Backlog in council housing repairs slashed by over half in three months
Harlow Council / Wed 4th Oct 2023 at 07:45am
THE backlog in council housing repairs has been slashed by over 53% in the past three months with Harlow Council on track to ‘clear’ the backlog in housing repairs this year as part of its priority to fix council housing.
Since 1 June, around 10,000 repairs have been completed since the council and its maintenance company, HTS, radically changed the way they were addressing housing repairs in early June. This has meant:
The council and HTS have been supported by several local subcontractors to clear outstanding repairs and have focussed on clearing the oldest jobs first.
The turnaround of void properties has also significantly improved meaning void council properties are coming back into use for Harlow families quicker. The turnaround time has reduced on average from a high of 56 days to 26 days. Significant improvements have been made in also reducing the overall number of voids within the system which has reduced from a high of 198 down to 131.
Commenting on the significant improvements, Councillor David Carter, cabinet portfolio holder for housing, said: “Our first priority is to fix council housing this year and that means clearing the unacceptable backlog in housing repairs. We know we have not done a good enough job on carrying out repairs to council homes and that’s why we’ve invested millions more, overhauled the process and reformed the way we work to ensure housing repairs are carried out to a better standard and faster.
“We have made enormous progress in the last 100 days by clearing over half of the backlog and we are on track to clear the backlog in council housing repairs this year. There will be more council housing repair reforms to come as we deliver on our priority to fix council housing.”
Anyone would have thought there's an election coming up! They'll be giving out candy next.
This undoubted improvement and progress follows the much needed changes to HTS senior management, installed by the previous Labour administration. More is being done, but this administration is delivering on its pleages across the board.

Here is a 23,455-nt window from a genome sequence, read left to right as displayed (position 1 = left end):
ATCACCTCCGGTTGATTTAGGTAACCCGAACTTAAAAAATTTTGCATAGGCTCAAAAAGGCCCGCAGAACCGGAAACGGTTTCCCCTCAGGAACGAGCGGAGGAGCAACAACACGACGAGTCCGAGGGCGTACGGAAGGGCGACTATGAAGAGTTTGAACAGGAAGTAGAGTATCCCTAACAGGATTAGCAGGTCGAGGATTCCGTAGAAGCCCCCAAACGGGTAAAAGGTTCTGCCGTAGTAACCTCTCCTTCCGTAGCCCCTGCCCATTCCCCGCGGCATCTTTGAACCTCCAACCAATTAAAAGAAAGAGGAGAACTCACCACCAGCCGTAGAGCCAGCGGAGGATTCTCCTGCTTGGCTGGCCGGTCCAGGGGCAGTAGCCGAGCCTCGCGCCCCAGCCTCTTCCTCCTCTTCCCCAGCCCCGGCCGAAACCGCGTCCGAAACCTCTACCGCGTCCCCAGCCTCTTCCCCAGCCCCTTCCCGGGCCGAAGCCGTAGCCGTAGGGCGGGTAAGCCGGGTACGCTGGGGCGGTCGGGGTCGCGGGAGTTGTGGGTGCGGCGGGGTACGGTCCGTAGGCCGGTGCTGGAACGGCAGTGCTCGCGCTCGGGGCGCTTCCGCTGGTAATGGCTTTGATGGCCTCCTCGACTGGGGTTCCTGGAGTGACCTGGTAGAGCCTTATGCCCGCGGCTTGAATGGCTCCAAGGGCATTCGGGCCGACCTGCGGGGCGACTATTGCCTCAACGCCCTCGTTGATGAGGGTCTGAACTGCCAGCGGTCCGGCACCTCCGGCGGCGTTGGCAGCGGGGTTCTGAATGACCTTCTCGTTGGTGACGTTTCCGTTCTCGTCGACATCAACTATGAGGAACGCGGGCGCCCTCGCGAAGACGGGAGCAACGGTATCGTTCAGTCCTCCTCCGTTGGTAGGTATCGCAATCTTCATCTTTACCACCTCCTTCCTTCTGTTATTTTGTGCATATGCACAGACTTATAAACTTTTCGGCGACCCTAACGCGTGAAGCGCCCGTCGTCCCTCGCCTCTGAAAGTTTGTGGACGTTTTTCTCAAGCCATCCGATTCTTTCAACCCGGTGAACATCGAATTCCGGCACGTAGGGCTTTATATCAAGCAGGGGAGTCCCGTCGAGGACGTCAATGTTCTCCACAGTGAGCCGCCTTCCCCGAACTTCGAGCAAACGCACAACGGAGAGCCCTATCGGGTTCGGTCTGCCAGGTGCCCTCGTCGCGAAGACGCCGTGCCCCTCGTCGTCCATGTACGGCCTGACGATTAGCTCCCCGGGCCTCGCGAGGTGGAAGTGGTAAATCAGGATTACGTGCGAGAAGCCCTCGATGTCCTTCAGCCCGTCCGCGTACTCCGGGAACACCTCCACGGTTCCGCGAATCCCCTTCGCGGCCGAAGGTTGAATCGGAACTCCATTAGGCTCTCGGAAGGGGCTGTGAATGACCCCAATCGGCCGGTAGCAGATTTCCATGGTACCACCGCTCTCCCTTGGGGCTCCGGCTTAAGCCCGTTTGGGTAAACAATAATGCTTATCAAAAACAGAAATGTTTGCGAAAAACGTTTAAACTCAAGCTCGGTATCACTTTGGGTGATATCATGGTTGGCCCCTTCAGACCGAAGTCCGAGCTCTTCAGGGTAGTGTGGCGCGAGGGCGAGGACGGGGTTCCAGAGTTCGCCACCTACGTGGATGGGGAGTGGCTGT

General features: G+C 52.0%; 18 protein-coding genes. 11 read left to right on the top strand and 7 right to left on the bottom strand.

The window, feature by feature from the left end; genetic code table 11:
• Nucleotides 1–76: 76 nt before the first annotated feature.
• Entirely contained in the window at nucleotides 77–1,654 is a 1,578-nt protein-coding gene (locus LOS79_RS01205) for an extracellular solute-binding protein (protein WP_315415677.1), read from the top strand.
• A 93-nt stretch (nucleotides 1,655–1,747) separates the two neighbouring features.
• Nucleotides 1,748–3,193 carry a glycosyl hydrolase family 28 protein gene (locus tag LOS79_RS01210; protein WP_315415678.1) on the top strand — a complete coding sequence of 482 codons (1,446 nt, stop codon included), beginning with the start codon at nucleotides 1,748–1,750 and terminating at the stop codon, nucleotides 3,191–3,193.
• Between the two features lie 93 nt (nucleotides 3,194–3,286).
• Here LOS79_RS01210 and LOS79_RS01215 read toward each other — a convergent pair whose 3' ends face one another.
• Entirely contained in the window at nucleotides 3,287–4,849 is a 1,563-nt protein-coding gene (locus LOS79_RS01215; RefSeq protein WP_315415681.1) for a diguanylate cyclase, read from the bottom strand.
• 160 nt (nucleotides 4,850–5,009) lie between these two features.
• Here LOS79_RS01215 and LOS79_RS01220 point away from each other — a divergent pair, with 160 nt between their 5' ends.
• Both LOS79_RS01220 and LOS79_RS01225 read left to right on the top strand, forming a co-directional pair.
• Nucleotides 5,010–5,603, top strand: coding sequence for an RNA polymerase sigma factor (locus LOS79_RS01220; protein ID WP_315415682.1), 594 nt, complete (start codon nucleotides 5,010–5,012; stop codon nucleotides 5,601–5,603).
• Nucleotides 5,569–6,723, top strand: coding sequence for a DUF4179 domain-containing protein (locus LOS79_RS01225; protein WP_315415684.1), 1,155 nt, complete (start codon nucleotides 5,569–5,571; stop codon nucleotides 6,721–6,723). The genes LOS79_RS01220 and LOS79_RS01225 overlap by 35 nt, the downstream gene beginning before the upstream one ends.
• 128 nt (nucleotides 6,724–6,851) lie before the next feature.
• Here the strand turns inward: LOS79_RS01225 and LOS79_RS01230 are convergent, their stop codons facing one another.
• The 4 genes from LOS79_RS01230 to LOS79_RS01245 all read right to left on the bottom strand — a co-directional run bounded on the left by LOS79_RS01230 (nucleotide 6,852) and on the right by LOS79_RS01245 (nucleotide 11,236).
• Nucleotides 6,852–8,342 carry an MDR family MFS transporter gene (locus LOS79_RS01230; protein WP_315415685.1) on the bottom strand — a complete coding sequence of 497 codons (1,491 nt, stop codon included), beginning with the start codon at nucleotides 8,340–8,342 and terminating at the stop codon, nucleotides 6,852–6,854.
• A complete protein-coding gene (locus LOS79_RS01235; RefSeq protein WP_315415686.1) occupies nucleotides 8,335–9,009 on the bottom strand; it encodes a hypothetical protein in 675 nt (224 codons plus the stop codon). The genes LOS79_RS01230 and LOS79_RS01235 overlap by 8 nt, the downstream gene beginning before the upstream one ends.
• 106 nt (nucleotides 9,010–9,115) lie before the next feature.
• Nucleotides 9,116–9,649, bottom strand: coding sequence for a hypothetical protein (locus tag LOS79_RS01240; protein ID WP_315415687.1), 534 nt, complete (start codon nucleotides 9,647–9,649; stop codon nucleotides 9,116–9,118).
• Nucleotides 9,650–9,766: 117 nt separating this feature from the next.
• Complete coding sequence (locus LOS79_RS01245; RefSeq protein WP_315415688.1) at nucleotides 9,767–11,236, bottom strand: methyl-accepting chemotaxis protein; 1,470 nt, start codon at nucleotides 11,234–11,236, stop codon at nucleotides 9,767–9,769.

This undoubted improvement and progress follows the much needed changes to HTS senior management, installed by the previous Labour administration. More is being done, but this administration is delivering on its pledges across the board.
So nothing to do with the phone call i got a couple of weeks ago regarding a leaking garage roof asking if i would still like to be on the list waiting for it to be repaired then, must have been first reported about 10/12 months ago and still faulty. So out of the 10,000 repairs completed since June how many were via a phone call and people have either given up or sorted it themselves.
Three things of interest in this article. Firstly, clearly HTS do not have the capacity to carry out all of the work reported by tenants of the Council, so the Council are having to use firms in the private sector to reduce the backlog. Secondly reducing the time it takes to turnaround vacant homes is nothing to shout about, when under bad old Labour the figures were usually around 16 days. Thirdly, those on the Council's Housing Register must surely be surprised to learn that the Council still have 131 empty homes. It is clear that radical changes to HTS are being made, it is a shame that this did not take place far earlier.